Planting the seed

EBCL hires seed library and garden coordinator in effort to encourage more education, community involvement

By Lyndsie Kiebert-Carey
Reader Staff

There’s a green thumb hard at work in the Sandpoint library’s garden. 

Hired this spring to take the community space to the next level and help improve education surrounding the seed library, Anna Hebard attended organic farm school in Whidbey Island, Wash., where she learned all the ins and outs of being a seed grower and saver. 

Anna Hebard tends the garden at the East Bonner County Library District’s Sandpoint branch.

Beyond her gardening chops, she said her knowledge will serve her well as she takes over management of the East Bonner County Library District’s seed library: a catalog of actual seeds that patrons are welcome to check out and plant in their own gardens.

“[I have] the passion for what it takes to be a seed saver,” she told the Reader. “It’s a lot of dedication, wanting things to thrive.”

Hebard said that the seed library is seeing a lot of use, but not a lot of replenishment. In order for it to operate as a real library, patrons need to save seeds at the end of the growing season and return them to the stacks. 

In the interest of correcting this incomplete cycle, Hebard will host an introductory seed-saving class on Friday, June 2 at the East Bonner County Library’s Sandpoint branch (1407 Cedar St.) from noon-1 p.m.

“It can be [intimidating] for folks who might not understand open pollination, or what would happen if plants cross-pollinated,” she said. “I really just want to open the discussion around [seed saving], and in the fall I want to do more of a hands-on demonstration.”

Getting more people involved in the seed library will also lead to more resilient seeds, Hebard said, which is vital in an area with such a short growing season.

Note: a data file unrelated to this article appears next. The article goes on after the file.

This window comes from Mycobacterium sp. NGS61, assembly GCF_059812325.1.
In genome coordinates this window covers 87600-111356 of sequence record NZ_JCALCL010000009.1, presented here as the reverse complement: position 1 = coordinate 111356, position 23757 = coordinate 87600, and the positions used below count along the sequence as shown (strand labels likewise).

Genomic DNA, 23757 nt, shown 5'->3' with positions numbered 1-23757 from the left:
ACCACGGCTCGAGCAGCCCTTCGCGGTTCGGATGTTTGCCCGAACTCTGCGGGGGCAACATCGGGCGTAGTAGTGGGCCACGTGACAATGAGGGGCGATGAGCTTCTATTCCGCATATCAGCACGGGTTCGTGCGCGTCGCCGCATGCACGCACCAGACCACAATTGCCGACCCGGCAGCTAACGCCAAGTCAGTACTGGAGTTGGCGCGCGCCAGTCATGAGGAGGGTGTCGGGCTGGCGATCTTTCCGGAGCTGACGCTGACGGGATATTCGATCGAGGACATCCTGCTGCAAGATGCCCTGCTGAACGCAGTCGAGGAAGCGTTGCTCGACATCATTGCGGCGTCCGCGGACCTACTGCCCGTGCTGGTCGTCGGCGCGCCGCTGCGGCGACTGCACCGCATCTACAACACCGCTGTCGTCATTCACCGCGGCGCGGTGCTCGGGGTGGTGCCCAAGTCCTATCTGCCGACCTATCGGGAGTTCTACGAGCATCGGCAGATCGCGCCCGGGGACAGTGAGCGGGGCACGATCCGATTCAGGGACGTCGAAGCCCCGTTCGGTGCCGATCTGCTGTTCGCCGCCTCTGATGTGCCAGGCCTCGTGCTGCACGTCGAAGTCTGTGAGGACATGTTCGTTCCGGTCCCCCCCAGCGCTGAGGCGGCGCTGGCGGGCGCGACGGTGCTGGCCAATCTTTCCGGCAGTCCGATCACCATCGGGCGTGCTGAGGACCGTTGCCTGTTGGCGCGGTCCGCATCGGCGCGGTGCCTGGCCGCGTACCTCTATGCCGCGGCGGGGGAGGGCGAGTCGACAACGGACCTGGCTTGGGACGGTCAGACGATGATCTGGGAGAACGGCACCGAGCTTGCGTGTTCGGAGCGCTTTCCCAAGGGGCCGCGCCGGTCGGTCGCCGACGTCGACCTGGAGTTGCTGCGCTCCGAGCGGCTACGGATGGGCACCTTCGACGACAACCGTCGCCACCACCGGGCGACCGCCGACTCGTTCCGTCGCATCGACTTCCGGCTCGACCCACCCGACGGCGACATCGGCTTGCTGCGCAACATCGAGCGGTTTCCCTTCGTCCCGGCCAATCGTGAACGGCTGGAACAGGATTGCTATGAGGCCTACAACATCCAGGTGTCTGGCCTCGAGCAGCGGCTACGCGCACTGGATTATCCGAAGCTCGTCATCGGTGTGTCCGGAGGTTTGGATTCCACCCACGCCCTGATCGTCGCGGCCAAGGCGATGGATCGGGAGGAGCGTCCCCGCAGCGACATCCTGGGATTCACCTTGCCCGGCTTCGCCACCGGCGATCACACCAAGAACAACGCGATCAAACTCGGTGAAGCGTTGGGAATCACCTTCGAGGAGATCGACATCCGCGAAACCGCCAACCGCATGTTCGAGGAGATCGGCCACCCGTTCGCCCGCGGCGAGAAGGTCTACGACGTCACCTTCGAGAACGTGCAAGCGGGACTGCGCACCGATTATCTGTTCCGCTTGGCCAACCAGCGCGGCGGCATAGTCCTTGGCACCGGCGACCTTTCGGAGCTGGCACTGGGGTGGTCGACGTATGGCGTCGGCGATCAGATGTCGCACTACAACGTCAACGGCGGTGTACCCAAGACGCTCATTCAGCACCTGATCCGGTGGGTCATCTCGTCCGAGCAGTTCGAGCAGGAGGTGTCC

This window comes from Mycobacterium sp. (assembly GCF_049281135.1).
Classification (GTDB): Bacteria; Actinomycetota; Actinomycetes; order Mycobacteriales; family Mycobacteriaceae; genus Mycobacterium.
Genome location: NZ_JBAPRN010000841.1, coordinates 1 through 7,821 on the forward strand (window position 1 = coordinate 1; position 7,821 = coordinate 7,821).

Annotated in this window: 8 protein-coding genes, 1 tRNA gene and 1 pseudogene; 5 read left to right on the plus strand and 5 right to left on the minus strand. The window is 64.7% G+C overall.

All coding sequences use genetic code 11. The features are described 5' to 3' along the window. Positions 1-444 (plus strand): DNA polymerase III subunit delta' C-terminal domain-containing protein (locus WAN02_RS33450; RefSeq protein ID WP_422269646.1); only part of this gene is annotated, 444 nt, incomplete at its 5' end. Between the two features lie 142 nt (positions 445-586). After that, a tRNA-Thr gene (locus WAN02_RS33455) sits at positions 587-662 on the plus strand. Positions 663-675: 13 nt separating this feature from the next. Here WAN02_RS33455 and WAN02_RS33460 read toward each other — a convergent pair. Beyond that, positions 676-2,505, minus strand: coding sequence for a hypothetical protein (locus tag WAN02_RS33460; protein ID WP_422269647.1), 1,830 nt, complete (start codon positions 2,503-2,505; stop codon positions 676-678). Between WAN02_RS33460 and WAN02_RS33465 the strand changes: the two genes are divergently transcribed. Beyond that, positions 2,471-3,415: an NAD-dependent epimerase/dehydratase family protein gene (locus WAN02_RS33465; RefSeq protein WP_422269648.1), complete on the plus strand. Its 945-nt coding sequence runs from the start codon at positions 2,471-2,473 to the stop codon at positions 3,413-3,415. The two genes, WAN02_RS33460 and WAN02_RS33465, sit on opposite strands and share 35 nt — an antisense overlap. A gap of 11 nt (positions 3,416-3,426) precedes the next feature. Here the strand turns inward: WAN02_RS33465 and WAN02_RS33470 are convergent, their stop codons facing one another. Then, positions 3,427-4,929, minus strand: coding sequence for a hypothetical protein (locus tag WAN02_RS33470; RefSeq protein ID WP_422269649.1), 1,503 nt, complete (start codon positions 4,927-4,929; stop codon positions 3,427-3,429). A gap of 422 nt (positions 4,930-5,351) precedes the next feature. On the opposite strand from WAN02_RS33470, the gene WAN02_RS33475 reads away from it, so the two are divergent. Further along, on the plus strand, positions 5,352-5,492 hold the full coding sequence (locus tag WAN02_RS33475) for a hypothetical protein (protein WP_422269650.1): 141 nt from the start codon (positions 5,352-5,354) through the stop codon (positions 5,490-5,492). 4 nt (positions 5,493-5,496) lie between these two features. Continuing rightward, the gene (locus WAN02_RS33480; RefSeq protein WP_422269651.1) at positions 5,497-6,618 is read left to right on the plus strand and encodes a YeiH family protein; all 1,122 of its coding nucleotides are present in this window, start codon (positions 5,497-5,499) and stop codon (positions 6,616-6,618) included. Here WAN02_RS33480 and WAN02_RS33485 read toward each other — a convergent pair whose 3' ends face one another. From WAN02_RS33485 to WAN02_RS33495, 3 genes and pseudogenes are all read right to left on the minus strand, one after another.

“Once you grow one seed out to be a whole bunch more seeds, you’ve adapted that seed to our area, with its weather conditions and soil type,” she said.

As for the Sandpoint library’s community garden — which has been entirely volunteer-run in recent years — Hebard has been busy propagating plants in the library’s greenhouse. She said she hopes to focus on food growing in the garden this year, since the library is part of a nationwide initiative to provide public access to healthy foods.

A plaque mounted to the garden’s greenhouse. Photos by Lyndsie Kiebert-Carey.

“There will be signage saying, basically, this is a public space and you are free to harvest whenever you’d like,” she said.

Hebard said she is interested in partnerships with other groups or individuals in the community who might want to get involved by managing their own garden bed within the space. She also hopes to host more demonstrations, such as one about container gardening for those who live in town and may not have room for a traditional, sprawling garden.

As the fruits, veggies and flowers of the library garden grow this spring and summer, so will Hebard’s ideas. She said that she aims to help locals remember that the garden and seed library are meant to be utilized.

“We all live in this beautiful place to be closer to nature,” she said.

To contact Anna Hebard about garden collaborations or to ask questions about the seed library, email her at [email protected]. Those interested in volunteering their time to either the seed library or garden should visit to sign up. Also reach the Sandpoint library with general questions by calling 208-263-6930.

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